Tazi: When we met the investment authority in Cote d’Ivoire, I was pleasantly surprised to hear them almost apologizing for only having achieved 8% growth in 2013 – which, coming from a country that’s almost in a recession, I found amusing. Granted, the base isn’t the same, but any activity that can offer 8% growth is worth putting a few seeds into and hoping that they yield something more impressive later on. Likewise, East Africa has a number of attractive characteristics. I am thinking of the general rule of law, an investor-friendly state and business climate, large markets in terms of population and a growing, burgeoning middle class. So people who work with the middle class and need a certain amount of protection for their long-term investment would be more than welcome in East Africa. That’s the feeling and the welcome that we have had.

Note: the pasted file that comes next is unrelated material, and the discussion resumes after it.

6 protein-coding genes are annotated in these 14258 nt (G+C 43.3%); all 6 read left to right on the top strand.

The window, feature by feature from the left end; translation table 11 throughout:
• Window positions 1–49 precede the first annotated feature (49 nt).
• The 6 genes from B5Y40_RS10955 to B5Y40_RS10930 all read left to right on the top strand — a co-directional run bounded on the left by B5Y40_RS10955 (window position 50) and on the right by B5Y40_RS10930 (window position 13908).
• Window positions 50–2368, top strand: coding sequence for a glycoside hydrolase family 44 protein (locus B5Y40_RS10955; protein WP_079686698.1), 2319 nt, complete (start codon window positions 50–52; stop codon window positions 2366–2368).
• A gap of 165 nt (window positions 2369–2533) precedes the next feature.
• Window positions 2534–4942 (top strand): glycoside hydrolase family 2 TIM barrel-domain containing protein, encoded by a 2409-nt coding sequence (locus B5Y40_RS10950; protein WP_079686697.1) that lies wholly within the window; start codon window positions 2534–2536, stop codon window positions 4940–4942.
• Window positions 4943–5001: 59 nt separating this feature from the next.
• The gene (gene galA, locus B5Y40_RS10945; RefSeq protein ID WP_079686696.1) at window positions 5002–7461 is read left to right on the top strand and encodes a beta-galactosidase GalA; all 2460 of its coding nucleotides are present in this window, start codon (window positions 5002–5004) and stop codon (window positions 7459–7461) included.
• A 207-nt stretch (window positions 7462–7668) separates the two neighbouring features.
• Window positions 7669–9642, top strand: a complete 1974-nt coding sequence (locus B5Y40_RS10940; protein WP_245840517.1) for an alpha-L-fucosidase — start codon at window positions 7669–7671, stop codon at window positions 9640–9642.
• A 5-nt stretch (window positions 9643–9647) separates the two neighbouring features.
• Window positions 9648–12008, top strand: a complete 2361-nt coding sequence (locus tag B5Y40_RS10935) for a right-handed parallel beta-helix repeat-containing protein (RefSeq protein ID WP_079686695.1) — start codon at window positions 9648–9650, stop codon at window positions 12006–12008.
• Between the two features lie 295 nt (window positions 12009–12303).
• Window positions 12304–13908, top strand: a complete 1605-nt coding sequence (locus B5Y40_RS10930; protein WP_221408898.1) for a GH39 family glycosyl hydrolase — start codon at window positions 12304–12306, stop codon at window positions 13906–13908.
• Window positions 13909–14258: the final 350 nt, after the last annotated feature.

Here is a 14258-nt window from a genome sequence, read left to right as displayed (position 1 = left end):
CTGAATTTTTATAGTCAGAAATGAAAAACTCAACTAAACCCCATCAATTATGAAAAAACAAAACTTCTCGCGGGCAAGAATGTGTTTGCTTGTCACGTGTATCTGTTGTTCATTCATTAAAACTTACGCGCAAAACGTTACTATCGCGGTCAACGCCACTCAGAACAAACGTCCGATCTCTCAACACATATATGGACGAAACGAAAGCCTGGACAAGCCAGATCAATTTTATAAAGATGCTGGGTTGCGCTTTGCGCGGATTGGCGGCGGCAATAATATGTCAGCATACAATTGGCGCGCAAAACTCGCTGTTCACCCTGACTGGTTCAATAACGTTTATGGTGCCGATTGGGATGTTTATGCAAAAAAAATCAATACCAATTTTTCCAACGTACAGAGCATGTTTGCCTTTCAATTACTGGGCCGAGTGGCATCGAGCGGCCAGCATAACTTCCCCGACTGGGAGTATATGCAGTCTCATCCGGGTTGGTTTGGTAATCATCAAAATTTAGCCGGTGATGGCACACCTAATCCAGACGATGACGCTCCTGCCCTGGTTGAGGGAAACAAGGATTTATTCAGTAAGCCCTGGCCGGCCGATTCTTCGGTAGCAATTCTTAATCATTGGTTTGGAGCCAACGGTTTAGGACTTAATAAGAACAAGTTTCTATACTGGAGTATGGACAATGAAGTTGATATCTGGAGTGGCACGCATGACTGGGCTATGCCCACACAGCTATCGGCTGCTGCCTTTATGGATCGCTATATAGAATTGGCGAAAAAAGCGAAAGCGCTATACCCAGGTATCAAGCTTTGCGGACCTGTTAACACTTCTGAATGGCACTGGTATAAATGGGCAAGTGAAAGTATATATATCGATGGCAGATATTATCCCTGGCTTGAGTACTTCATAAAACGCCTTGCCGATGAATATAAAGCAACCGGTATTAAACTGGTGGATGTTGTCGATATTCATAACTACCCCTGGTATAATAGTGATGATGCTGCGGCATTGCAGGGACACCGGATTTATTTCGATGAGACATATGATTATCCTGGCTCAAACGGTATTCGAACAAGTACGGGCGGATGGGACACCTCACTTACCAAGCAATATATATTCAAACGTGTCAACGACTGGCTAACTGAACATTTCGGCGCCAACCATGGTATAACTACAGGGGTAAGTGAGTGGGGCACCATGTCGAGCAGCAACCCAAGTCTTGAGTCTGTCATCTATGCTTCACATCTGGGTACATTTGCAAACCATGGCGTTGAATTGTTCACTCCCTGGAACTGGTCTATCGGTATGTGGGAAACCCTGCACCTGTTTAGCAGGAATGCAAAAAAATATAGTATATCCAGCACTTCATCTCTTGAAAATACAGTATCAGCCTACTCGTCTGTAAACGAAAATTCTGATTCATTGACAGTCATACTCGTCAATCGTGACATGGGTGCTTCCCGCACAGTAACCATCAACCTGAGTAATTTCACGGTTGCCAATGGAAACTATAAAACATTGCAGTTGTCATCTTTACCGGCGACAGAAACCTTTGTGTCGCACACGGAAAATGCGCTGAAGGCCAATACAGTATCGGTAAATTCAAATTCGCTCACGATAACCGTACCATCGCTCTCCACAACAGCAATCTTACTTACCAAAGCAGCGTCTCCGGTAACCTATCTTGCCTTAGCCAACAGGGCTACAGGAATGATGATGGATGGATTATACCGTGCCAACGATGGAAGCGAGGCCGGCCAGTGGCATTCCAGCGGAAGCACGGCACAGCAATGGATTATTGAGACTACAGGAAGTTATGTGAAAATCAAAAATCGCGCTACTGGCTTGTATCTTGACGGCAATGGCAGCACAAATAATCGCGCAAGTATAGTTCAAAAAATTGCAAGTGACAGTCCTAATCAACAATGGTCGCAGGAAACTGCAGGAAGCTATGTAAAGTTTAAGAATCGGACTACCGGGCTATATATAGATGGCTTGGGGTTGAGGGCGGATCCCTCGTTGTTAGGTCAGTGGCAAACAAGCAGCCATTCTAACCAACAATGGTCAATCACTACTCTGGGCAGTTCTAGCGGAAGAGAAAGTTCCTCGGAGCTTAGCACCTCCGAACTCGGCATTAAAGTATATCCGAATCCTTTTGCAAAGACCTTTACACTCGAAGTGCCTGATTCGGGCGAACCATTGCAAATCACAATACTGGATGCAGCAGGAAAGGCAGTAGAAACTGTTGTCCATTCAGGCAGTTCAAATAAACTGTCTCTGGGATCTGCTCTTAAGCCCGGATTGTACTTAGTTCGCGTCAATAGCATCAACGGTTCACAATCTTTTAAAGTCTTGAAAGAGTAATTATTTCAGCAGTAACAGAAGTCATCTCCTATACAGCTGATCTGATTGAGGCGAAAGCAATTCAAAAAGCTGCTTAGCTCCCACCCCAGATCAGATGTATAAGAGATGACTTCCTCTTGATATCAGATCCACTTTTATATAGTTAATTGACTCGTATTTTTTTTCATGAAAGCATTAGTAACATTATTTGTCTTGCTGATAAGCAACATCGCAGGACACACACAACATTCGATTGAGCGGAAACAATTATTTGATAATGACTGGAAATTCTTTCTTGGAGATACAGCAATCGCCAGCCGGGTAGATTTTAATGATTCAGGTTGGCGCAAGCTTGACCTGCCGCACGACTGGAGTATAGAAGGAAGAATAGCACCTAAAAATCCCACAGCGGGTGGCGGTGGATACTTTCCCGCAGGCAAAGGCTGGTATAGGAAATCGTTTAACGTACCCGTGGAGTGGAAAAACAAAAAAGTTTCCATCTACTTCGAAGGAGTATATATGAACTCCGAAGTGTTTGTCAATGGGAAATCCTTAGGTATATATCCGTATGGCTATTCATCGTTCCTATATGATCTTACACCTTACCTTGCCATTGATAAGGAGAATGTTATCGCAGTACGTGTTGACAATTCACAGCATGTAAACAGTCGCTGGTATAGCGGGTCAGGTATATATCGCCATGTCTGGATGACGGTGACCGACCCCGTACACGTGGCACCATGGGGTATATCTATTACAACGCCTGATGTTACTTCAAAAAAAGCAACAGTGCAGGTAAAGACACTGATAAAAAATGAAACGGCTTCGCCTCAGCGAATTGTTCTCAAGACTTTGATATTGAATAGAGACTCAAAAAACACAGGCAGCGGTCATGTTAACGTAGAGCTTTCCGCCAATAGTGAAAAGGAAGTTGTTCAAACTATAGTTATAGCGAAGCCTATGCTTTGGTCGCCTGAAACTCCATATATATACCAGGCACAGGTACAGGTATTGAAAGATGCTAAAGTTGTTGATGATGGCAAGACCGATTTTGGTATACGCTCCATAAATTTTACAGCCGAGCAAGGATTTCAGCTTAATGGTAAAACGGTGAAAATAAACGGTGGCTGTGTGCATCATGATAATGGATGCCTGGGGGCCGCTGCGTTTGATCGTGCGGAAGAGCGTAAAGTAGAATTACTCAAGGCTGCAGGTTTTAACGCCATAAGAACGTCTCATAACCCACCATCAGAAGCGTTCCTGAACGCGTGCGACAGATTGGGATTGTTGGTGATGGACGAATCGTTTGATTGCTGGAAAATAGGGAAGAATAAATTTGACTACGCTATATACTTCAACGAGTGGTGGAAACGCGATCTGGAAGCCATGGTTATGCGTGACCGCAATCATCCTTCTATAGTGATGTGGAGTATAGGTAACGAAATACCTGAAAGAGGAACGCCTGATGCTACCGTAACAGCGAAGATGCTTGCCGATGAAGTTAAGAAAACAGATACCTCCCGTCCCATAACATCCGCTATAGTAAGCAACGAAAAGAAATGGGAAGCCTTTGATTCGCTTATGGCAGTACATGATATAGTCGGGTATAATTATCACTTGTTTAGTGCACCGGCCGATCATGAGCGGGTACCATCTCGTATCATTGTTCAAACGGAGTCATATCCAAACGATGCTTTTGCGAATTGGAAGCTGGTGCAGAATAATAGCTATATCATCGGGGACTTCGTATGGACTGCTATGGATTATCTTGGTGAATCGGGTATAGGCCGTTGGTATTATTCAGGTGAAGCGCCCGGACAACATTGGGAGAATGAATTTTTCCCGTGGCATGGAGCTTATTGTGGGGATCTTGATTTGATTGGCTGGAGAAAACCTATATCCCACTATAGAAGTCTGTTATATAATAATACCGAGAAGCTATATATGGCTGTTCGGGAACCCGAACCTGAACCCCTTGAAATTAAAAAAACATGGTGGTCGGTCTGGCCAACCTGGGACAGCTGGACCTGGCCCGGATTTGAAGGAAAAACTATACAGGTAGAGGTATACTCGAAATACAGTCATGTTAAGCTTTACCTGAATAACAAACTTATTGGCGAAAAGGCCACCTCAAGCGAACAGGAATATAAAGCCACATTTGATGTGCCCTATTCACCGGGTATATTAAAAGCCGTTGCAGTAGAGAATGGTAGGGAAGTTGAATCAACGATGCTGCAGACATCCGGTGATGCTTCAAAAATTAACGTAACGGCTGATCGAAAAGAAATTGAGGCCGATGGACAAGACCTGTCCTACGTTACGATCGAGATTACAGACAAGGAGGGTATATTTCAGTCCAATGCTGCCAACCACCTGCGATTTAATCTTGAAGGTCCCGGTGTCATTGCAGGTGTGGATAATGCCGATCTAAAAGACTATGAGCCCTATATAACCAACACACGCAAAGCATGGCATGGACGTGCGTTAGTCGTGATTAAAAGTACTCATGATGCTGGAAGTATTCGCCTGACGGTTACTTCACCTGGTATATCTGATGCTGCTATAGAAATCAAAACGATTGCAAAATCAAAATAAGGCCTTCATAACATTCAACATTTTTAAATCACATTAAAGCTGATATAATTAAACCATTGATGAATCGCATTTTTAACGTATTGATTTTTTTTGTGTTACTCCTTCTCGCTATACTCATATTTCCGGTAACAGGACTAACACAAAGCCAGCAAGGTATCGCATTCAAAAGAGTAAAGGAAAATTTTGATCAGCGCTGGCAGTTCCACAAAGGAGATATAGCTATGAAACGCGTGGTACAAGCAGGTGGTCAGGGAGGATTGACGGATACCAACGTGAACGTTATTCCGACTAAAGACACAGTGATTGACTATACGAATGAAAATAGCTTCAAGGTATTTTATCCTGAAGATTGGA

Knowledge@Wharton: Are there any other markets that you are exploring in Africa as a way to grow throughout the continent?
Tazi: Our conglomerate has a distinct business unit for this that I don’t really work with. But sometimes, our interests collide, in hotel furnishing [for example]. In Morocco, we are the partner of choice for a leading hotel group to entirely furnish their hotels, from the bedrooms to the restaurants to the kitchens. We spun that activity into a distinct business unit, and we’re looking to use our expertise to enter other regions in the Middle East and North Africa. I am thinking of Algeria, Tunisia and Libya. We’re also relatively close by boat to Senegal and Mauritania, and we’d like to try to work there. Otherwise, no, most of our African focus is for the foam/mattress activity and that’s in Western and Eastern Africa.
“The past few years haven’t been very kind to Europe. So we had to look for growth elsewhere.”
Knowledge@Wharton: When you look at entering some of these markets, what sort of risks do you think that you would face? And how do you plan to hedge those risks?